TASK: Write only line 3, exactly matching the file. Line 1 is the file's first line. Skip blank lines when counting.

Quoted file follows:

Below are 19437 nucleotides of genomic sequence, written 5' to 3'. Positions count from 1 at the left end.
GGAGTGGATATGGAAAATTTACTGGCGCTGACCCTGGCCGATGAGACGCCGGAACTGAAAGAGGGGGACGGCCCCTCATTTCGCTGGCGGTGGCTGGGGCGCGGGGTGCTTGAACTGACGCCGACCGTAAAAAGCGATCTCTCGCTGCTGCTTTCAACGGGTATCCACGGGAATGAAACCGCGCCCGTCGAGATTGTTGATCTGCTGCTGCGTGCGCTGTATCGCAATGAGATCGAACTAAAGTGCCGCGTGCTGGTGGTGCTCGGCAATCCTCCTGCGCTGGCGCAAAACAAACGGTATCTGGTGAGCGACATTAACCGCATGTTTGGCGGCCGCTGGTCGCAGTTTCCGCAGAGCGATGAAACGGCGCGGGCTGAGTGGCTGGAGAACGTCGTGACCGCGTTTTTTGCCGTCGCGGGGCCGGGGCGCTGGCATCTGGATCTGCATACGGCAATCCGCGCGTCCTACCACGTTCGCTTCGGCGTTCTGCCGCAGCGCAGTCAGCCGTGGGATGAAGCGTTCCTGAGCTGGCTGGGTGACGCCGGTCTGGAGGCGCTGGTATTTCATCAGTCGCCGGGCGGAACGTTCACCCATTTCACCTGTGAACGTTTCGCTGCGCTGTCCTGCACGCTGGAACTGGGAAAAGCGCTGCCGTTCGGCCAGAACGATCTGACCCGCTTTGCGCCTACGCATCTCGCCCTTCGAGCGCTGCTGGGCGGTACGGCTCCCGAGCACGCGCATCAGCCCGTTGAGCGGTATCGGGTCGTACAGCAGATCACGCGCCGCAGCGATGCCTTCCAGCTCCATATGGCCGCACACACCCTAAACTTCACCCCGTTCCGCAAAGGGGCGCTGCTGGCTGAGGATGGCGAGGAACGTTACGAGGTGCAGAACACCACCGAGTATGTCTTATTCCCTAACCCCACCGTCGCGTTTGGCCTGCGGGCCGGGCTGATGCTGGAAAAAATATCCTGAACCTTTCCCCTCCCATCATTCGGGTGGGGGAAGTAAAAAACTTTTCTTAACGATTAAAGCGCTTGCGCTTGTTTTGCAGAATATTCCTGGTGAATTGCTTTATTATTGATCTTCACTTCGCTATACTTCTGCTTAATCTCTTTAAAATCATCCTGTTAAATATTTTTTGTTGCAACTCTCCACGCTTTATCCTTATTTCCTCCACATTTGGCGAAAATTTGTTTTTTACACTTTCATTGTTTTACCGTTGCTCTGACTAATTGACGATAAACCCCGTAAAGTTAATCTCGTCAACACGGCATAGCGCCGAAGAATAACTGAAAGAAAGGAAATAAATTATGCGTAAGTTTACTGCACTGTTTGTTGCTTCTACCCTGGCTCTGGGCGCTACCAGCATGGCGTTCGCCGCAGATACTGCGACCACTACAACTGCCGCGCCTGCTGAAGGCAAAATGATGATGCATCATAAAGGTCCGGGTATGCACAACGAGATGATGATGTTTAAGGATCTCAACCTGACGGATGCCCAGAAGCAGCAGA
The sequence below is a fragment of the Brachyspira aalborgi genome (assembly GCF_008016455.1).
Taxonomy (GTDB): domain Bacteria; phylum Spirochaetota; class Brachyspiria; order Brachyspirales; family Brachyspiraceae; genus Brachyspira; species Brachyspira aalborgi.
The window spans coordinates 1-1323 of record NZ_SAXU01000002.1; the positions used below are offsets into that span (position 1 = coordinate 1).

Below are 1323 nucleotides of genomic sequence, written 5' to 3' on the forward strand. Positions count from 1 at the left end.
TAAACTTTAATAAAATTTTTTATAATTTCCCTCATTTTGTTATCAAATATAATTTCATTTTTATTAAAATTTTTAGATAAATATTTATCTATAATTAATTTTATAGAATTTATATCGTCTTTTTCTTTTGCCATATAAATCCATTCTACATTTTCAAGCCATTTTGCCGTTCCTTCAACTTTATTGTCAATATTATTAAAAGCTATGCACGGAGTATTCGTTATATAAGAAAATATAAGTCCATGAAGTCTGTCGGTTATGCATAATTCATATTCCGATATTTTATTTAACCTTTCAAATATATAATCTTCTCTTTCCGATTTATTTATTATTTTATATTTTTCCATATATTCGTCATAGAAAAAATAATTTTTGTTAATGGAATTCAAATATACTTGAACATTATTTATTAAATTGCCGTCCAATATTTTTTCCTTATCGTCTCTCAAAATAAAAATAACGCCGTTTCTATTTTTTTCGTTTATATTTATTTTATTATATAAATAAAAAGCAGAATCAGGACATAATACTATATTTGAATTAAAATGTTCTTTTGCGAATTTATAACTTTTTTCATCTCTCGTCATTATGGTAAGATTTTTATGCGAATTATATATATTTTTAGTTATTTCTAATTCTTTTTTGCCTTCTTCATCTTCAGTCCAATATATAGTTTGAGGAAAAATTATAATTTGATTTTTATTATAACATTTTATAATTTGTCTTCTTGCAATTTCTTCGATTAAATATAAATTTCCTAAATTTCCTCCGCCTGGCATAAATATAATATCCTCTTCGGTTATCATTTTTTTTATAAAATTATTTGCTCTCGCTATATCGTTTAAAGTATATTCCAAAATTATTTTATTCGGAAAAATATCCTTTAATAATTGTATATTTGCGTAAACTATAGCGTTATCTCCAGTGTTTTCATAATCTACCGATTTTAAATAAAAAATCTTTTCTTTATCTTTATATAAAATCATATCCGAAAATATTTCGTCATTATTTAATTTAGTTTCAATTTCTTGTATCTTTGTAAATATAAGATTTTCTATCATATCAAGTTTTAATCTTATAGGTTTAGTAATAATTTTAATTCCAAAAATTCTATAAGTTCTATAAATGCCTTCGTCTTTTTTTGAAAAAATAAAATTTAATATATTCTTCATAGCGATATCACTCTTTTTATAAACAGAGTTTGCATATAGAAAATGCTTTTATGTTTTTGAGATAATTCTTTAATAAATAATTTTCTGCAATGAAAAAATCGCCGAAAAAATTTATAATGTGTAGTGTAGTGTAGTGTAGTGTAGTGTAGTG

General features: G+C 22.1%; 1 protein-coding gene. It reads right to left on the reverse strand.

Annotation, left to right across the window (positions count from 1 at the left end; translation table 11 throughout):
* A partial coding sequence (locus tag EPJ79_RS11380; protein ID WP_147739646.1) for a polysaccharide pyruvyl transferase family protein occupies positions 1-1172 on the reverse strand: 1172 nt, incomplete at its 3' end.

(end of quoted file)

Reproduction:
The sequence below is a fragment of the Brachyspira aalborgi genome (assembly GCF_008016455.1).